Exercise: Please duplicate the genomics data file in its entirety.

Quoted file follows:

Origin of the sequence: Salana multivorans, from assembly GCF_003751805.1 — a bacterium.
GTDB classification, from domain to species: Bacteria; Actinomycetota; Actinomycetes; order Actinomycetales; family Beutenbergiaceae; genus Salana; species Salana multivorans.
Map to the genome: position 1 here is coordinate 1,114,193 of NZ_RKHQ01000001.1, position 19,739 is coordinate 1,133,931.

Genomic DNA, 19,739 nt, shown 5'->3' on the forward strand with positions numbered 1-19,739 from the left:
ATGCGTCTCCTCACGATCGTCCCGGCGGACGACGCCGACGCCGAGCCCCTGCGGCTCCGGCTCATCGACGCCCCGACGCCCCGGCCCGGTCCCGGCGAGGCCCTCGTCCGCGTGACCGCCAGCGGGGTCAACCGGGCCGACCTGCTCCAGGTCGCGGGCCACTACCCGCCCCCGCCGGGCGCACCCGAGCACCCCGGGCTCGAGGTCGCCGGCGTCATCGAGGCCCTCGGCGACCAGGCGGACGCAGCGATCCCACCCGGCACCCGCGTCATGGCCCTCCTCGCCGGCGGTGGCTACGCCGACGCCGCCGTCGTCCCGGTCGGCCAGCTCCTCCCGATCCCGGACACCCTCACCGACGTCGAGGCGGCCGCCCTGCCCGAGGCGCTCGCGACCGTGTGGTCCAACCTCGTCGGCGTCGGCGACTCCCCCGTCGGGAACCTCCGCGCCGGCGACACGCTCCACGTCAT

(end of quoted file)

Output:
Origin of the sequence: Salana multivorans, from assembly GCF_003751805.1 — a bacterium.
GTDB classification, from domain to species: Bacteria; Actinomycetota; Actinomycetes; order Actinomycetales; family Beutenbergiaceae; genus Salana; species Salana multivorans.
Map to the genome: position 1 here is coordinate 1,114,193 of NZ_RKHQ01000001.1, position 19,739 is coordinate 1,133,931.

Genomic DNA, 19,739 nt, shown 5'->3' on the forward strand with positions numbered 1-19,739 from the left:
ATGCGTCTCCTCACGATCGTCCCGGCGGACGACGCCGACGCCGAGCCCCTGCGGCTCCGGCTCATCGACGCCCCGACGCCCCGGCCCGGTCCCGGCGAGGCCCTCGTCCGCGTGACCGCCAGCGGGGTCAACCGGGCCGACCTGCTCCAGGTCGCGGGCCACTACCCGCCCCCGCCGGGCGCACCCGAGCACCCCGGGCTCGAGGTCGCCGGCGTCATCGAGGCCCTCGGCGACCAGGCGGACGCAGCGATCCCACCCGGCACCCGCGTCATGGCCCTCCTCGCCGGCGGTGGCTACGCCGACGCCGCCGTCGTCCCGGTCGGCCAGCTCCTCCCGATCCCGGACACCCTCACCGACGTCGAGGCGGCCGCCCTGCCCGAGGCGCTCGCGACCGTGTGGTCCAACCTCGTCGGCGTCGGCGACTCCCCCGTCGGGAACCTCCGCGCCGGCGACACGCTCCACGTCAT